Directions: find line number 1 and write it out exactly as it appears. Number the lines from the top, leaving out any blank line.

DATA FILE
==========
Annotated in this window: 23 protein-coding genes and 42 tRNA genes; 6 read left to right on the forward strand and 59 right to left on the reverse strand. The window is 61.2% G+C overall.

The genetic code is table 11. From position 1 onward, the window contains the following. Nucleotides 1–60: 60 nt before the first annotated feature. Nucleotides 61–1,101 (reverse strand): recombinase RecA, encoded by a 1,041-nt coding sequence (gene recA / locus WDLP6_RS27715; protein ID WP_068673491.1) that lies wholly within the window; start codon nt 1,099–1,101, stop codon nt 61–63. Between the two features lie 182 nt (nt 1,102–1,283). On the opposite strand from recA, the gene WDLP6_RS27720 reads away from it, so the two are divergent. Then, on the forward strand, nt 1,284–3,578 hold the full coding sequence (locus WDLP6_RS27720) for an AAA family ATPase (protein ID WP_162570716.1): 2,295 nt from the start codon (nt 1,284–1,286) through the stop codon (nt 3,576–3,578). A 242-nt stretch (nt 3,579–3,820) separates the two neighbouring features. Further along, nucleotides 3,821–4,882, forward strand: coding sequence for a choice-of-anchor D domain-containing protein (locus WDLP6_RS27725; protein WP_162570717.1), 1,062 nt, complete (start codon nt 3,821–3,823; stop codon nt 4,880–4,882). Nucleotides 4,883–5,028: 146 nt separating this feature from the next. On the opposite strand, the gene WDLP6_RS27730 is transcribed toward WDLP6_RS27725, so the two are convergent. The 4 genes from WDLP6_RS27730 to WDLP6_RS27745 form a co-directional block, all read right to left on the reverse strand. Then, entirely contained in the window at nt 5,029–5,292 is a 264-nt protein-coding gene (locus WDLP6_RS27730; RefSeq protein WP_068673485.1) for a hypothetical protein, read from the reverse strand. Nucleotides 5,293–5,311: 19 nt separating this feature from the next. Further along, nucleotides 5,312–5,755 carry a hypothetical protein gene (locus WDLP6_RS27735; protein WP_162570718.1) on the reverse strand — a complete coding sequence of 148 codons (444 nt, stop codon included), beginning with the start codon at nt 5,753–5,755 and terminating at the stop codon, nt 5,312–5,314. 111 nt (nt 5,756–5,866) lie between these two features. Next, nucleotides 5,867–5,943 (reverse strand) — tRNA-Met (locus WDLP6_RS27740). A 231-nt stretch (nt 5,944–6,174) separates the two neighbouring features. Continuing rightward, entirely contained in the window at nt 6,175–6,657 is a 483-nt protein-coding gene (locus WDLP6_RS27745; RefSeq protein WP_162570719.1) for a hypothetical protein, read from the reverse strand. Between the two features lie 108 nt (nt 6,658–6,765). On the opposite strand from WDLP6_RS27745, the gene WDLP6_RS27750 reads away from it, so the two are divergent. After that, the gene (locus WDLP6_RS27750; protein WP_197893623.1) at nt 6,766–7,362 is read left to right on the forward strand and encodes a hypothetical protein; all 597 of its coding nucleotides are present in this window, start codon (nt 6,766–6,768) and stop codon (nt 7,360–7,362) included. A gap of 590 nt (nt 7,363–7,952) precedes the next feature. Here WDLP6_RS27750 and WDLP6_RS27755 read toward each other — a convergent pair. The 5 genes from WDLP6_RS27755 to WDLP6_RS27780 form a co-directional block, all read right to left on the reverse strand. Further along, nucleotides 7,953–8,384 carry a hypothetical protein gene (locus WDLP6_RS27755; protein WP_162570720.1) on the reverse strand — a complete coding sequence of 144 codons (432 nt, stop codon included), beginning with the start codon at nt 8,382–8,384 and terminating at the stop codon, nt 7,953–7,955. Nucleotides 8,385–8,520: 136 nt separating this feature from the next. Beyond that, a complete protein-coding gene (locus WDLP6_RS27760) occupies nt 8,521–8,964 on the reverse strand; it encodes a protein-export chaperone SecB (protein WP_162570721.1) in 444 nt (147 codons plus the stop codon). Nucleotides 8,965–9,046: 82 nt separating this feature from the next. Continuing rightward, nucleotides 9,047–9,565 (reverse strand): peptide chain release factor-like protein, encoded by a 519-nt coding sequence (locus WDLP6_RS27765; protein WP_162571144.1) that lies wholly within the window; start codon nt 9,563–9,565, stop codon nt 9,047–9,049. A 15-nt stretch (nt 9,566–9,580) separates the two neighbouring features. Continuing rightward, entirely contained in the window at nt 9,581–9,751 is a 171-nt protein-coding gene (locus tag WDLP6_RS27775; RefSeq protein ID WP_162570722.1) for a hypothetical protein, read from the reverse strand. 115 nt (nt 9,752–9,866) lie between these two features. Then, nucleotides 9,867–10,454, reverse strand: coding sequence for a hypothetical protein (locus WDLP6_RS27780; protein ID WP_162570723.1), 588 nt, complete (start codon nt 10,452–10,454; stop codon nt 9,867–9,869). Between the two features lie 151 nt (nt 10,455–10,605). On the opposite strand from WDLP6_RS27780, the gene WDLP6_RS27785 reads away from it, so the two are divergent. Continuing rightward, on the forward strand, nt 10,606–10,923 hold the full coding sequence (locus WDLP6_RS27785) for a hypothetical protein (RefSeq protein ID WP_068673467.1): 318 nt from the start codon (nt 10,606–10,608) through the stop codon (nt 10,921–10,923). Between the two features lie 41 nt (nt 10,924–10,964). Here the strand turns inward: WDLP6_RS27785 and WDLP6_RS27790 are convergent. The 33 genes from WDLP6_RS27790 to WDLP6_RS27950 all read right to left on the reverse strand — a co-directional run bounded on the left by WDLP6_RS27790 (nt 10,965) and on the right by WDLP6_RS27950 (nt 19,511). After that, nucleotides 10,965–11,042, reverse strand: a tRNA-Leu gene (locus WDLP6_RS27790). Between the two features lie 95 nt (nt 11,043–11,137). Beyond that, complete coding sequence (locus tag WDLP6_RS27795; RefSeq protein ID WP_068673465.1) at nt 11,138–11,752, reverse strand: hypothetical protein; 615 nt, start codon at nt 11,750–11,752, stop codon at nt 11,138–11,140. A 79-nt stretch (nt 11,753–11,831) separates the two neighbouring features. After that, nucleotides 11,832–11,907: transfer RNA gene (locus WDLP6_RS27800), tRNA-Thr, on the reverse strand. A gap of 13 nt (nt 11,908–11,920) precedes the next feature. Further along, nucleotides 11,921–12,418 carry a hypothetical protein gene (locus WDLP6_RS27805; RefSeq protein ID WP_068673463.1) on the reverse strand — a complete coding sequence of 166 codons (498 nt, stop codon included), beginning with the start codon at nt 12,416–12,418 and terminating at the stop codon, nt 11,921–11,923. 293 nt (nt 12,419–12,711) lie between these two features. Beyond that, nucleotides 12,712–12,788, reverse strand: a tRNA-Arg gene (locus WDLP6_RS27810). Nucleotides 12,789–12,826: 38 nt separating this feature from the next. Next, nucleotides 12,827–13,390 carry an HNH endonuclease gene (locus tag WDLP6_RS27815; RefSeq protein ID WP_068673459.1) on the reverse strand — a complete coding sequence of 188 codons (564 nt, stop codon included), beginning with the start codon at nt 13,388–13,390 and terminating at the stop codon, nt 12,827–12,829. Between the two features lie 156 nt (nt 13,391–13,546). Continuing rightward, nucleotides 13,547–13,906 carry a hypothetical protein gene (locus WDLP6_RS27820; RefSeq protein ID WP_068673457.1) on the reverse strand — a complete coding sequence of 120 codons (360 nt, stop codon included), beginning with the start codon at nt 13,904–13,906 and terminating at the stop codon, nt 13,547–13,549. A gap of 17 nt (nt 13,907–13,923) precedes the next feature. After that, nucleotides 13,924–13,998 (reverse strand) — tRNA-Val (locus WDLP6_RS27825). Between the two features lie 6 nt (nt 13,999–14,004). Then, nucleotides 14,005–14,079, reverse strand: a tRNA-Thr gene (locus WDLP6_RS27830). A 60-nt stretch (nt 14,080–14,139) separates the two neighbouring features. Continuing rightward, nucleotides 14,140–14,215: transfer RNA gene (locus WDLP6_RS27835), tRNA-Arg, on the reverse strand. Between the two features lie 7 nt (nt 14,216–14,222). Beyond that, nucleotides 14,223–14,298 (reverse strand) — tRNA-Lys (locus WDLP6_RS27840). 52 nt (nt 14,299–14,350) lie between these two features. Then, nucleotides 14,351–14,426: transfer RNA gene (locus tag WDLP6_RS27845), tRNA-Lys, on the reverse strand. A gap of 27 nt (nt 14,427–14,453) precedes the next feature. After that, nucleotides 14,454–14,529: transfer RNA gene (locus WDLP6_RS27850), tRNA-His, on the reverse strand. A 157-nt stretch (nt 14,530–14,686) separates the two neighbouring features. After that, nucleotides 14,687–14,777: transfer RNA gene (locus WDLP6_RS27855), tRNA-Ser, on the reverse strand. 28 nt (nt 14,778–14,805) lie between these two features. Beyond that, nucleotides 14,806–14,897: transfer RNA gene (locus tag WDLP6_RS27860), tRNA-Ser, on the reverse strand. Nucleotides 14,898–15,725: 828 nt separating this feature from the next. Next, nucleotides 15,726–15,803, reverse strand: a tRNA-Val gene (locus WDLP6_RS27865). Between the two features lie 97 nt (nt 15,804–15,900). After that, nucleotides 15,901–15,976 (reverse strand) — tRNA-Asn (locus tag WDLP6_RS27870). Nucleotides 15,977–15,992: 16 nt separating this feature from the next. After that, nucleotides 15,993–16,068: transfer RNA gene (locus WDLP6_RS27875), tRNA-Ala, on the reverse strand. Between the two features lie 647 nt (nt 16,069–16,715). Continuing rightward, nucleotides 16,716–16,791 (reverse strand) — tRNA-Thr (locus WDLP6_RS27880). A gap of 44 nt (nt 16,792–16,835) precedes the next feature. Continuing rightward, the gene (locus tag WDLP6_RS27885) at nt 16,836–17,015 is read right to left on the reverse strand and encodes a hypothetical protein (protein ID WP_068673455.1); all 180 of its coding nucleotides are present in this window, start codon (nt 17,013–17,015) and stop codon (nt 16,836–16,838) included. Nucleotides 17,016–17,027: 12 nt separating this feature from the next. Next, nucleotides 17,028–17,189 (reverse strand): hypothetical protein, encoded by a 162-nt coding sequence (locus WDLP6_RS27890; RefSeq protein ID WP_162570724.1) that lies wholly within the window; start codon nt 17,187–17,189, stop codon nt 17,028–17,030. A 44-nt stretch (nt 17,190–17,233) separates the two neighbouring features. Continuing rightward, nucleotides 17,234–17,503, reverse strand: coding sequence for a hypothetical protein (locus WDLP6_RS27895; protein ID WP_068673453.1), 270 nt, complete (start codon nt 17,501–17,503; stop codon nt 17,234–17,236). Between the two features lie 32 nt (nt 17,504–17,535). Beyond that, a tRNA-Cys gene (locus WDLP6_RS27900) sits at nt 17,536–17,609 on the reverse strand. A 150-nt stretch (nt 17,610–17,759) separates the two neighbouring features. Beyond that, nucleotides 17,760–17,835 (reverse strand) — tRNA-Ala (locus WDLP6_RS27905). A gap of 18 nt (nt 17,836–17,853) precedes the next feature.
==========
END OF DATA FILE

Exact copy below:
Annotated in this window: 23 protein-coding genes and 42 tRNA genes; 6 read left to right on the forward strand and 59 right to left on the reverse strand. The window is 61.2% G+C overall.